Interestingly, a cartoon called “Passing The Colors” on the Rumor Mill News Web site provides a visual image of what Noonan attempts to capture in words. Unfortunately, the cartoon is no longer on the site but its hard copy print out sits in front of me as I write this. It is drawn by an unknown GI waiting to deploy for the Middle East and is composed of three oblong boxes which sit over each other.

In the back box of the cartoon, one can make out the faint outline on the horizon of New York City with the two World Trade Center towers rising high over the other skyscrapers of the city. Immediately to the left of them in the water we look across is the image of the Statute of Liberty. Imposed over the bottom right section of the box is another box containing a fireman bursting out of his cartoon frame and handing an American flag to a soldier in the top left box. The soldier steps out of his cartoon box to grab hold of the flag like one grabs hold of a baton in a relay race. The soldier says, “I’ll take it from here.”

The fireman and cowboy heroes of the cartoon on the Web merge into the rescuing and revengeful hero of Peggy Noonan’s John Wayne. One gets the impression that the “wanted poster” of President Bush is pretty close to all of this.

Perhaps not to be outdone in the “wild west” macho challenge of Bush, the a UPI story on November 5th reports from Islamabad, Pakistan that Afghanistan’s ruling Taliban militia proposed a duel with President George Bush and British Prime Minister Tony Blair against its Taliban leader Mullah Mohammad Omar. The Taliban Foreign Minister Maulvi Wakil Ahmed Mutawakil is quoted by Iran’s IRNA News Agency as saying:

"The Americans have launched propaganda that Mullah Omar has gone in hiding, so I will propose that Mr. Blair and Mr. Bush should take Kalashnikovs and come to a specified place where Mullah Omar will appear with the Kalashnikovs to determine as to who will run … Mullah Omar changes places because of security … He effectively runs affairs of the government as in the past."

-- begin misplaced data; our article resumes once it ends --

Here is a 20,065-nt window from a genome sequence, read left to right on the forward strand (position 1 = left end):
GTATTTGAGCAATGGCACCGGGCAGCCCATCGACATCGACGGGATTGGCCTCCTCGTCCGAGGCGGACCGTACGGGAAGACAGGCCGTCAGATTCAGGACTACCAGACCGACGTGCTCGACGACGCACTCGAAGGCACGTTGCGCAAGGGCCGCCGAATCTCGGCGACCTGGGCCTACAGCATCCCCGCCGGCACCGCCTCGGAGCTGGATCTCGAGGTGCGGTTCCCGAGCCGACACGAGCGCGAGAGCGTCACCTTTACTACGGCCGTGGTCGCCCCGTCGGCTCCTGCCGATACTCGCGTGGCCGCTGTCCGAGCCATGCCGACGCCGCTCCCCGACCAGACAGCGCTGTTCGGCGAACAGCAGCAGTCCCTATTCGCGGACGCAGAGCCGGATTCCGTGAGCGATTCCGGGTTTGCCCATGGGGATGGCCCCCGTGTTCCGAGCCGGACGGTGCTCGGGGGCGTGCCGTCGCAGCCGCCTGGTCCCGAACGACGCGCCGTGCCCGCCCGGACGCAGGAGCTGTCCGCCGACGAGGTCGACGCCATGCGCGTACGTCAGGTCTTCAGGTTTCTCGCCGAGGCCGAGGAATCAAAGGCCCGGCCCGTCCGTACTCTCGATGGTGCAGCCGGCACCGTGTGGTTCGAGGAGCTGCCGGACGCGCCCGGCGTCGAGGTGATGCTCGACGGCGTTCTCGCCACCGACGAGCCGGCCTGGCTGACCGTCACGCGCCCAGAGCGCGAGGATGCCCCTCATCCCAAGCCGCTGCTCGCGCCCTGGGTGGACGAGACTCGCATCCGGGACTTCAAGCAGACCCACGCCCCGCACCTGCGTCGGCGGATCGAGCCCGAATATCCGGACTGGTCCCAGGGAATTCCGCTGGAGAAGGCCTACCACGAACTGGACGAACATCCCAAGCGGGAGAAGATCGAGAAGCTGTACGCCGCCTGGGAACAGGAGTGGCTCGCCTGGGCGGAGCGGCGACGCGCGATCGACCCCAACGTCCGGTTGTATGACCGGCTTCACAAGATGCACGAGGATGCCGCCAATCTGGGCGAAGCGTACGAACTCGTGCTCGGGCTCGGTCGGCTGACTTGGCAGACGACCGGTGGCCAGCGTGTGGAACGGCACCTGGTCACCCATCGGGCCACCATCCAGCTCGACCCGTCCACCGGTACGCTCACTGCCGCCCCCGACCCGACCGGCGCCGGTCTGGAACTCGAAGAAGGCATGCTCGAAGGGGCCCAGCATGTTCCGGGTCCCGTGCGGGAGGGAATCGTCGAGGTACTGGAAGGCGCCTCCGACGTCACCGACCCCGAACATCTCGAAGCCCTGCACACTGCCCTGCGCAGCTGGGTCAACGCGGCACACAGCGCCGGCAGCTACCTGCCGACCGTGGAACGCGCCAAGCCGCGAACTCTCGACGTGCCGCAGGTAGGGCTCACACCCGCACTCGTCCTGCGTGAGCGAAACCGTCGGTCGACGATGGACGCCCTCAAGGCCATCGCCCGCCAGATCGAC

Should Marshall Bush and Sheriff Blair ride into Afghanistan at high noon? If only The Duke was around to ride with them and John Ford was there to film it.

In mid-November, a little more than a month after Marshall Bush announced rewards and the formation of a posse to go after the terrorists, the western theme resurfaces with photos of special-ops forces on horseback in Afghanistan.
The posse continues to hunt for the bad guys deep in bandit country. The noose is tightening. “Wanted: Dead or Alive.”

And on November 17th, the reward for Osama bin Laden sees a huge increase from $5 million to $25 million. The American radio messages about the reward was broadcast into Afghanistan by an airborne special operations forces radio station aboard an EC-130 aircraft code-named Commando Solo. They called on the people of Afghanistan to “drive out the foreign terrorists" and promised cash rewards for information on the location of Mr. bin Laden and eight other Al Qaeda leaders - indicating that the United States has gathered more information on the identities of Al Qaeda leaders still in Afghanistan than it has previously disclosed.

The script goes on and the symbolic battle continues with its cowboy theme. American symbols are called forth to kick some serious butt rather than just sell a few more tablets of heartburn medication.

Are they (and we) up to the task?

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Copyright © 2001 John Fraim